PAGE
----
Over the last few years, I have gotten this line a lot. It goes like this.
”Hey, you coached that big quarterback Jared Lorenzen didn’t you”?
Sometimes the word big is less than flattering. I just smiled and said yes. I really wanted to slap those people most of the time because all they saw was this “big” quarterback.
What they didn’t see was the man and the player. Jared was a special football player. Yes, he was bigger than the normal quarterback, but that’s what made him a kind of modern-day folk hero to the people of Kentucky.
He was blessed by God with arm strength that most could never even imagine having. He was also smart, with a knowledge of the game of football that was mind-boggling.
Most importantly, though, he was a great person. Sure, he had a Super Bowl ring and was recognized in his home state of Kentucky by everybody, but he never acted “big time”.
He was just a nice guy.
The first time I met Jared was when I was being interviewed to be an Assistant Coach with the Northern Kentucky River Monsters in the UIFL, a Pro Indoor Football team. The first thing you would notice about him was the fact that he always had a smile on his face.
Jared was the General Manager of the River Monsters in 2011. He had no intention of playing football. That changed quickly as we could not find a quarterback to his liking. Before we knew it, Jared was making a comeback and that year he was really something special to watch.
When I say something special to watch I am not talking about his play (which was pretty damn good). No, I am talking about the way he fit in with the team. Jared really was just one of the guys. If you didn’t know any better, you would never have guessed that this man had won a Super Bowl ring – and was one of the top passers in College Football history.
The team folded after the first year even though attendance was solid and the squad was the best in the league. Fast forward two years later and I’m the Head Coach of a team called the Owensboro Rage. I coached this team with Brian Schmidt who was the Offensive Coordinator. Brian had the same job with the River Monsters two years earlier.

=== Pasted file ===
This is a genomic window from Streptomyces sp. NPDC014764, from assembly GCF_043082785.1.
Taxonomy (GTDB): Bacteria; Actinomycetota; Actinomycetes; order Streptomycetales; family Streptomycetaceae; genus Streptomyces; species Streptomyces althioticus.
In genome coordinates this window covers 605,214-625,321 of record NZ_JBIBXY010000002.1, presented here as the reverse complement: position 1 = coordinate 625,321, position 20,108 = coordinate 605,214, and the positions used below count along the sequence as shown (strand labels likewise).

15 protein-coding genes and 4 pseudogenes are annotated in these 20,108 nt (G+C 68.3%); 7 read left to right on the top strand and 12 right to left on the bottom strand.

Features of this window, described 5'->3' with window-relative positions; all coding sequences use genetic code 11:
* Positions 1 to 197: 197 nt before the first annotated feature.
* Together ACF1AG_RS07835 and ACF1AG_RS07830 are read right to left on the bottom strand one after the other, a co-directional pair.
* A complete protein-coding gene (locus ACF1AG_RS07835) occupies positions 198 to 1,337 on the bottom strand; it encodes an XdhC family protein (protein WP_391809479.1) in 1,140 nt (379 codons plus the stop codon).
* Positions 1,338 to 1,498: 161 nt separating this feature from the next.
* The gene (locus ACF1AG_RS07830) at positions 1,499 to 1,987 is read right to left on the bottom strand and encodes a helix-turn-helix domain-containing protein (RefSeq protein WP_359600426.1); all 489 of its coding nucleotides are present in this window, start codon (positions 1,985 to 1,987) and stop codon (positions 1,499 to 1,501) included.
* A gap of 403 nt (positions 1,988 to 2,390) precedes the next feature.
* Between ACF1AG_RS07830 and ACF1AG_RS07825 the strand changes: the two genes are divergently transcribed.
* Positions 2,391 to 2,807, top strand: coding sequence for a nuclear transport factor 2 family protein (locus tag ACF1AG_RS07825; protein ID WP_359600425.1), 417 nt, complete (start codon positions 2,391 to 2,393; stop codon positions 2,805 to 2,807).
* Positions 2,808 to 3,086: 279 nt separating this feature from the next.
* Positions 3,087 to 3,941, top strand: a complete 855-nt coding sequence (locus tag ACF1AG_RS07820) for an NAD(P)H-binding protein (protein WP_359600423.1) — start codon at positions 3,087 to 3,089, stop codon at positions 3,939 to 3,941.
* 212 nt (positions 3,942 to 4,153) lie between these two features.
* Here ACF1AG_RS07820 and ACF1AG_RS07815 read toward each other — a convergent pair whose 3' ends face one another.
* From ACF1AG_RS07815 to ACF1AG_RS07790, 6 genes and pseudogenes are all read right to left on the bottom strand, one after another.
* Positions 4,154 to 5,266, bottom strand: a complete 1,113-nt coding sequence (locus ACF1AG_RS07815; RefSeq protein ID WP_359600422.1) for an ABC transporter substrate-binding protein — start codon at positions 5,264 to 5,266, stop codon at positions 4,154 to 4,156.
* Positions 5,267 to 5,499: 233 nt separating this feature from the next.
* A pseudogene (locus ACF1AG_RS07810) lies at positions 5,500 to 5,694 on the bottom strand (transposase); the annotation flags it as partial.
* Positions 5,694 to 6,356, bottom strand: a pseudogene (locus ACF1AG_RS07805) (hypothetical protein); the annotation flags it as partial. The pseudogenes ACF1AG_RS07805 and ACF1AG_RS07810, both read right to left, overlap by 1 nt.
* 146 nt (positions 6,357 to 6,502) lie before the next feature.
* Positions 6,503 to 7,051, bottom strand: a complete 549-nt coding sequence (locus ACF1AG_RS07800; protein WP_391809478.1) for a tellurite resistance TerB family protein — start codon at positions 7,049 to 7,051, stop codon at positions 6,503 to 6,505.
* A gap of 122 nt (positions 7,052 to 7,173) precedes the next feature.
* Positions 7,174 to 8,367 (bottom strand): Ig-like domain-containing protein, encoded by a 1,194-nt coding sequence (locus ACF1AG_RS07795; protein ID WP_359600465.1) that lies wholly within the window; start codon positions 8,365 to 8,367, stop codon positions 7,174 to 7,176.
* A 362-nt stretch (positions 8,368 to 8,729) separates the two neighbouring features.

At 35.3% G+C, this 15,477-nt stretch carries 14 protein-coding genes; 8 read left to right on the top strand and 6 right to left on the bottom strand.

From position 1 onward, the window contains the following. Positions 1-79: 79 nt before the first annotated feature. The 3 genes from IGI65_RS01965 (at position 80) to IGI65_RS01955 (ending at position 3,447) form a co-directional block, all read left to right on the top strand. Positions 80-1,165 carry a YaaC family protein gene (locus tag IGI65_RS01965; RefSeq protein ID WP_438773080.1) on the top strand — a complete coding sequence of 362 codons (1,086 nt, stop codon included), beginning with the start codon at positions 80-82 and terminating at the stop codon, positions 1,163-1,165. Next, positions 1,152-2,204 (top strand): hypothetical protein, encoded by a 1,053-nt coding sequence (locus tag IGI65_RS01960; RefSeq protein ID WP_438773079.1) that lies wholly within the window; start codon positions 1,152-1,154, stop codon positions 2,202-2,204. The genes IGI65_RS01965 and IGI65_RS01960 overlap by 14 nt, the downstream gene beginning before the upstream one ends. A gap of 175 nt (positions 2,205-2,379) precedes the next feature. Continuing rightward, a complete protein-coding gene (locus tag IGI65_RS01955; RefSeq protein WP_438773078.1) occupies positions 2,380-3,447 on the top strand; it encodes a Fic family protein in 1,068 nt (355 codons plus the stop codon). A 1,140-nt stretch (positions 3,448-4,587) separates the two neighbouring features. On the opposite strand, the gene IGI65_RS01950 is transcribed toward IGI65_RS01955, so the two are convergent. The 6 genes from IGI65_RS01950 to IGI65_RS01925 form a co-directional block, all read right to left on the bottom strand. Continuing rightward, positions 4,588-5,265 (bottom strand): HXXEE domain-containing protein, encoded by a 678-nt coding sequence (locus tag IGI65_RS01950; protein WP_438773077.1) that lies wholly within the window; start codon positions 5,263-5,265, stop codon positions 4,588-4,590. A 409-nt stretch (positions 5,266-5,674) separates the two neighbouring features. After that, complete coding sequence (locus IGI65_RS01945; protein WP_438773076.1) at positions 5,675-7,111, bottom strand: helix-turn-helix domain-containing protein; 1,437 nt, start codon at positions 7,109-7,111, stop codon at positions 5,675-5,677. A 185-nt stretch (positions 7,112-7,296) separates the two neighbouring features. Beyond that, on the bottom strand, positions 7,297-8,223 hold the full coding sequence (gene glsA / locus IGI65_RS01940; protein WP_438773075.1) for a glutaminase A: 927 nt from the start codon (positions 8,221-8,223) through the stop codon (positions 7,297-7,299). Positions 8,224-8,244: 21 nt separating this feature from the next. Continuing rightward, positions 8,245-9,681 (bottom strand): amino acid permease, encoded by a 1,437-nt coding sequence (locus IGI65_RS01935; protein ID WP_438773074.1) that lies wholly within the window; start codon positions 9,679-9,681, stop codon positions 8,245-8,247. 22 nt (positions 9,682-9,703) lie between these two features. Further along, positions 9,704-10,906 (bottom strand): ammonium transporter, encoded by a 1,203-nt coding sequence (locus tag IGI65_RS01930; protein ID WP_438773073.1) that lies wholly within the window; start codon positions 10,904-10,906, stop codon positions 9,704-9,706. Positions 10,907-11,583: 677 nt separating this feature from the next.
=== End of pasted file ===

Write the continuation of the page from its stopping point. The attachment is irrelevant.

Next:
We started the season off strong with a couple wins but had an issue at quarterback, and actually played a game in Louisville without one. We were practicing for our next game against Louisville when Brian came up to me and asked if I would be interested in Jared coming down to play quarterback and save our asses.
I’m not stupid, so I said if he wants to come play that’s fine by me. The next thing I know Jared shows up for practice and our season is saved. He brought his Super Bowl ring to the game. I think everybody in Owensboro got to wear it.
Saying Jared fit seamlessly into our team would be an understatement. Watching him interact with fans after a game was truly amazing. When you were around Jared, he just had that aura.
In 2014, the River Monsters were back. Jared was our signal caller. Our first game was in Lexington, KY. When we got there the field and playing conditions were a joke. We had an offensive lineman who had been a starter at West Virginia. This player decided the field was too bad and he was not going to play. The field was terrible, but Jared was going to play no matter what.
He was a true team leader and competitor. You always knew with Jared that his competitiveness was going to show through in the end. The game went viral with all of the usual mocking of Jared thrown around. We won the game. The next week we played and Jared got hurt and that was it for his time as a player. He didn’t let his injury deter him or weight problems from starting the Lorenzen Project. He wanted to help others that were in the same situation that he was.
That’s another thing that made Jared so special. He worried about others even when he was having his own problems. He always wanted to make everybody smile.
As Brian Schmidt said on his Facebook post, “This hurts big. Jared was a guy who believed in me and my first big job. Came out of retirement twice and I’m proud to say was a close friend for the last eight years. Last time we talked we were talking about all the laughing we did at everything”. The laughter is what I will always remember about Jared, that and an almost Paul Bunyan kind of mystique that followed him around the Bluegrass state. To say Jared Lorenzen was bigger than life has nothing to do with weight because as a person he really was bigger than life.”
Jared Lorenzen will be missed.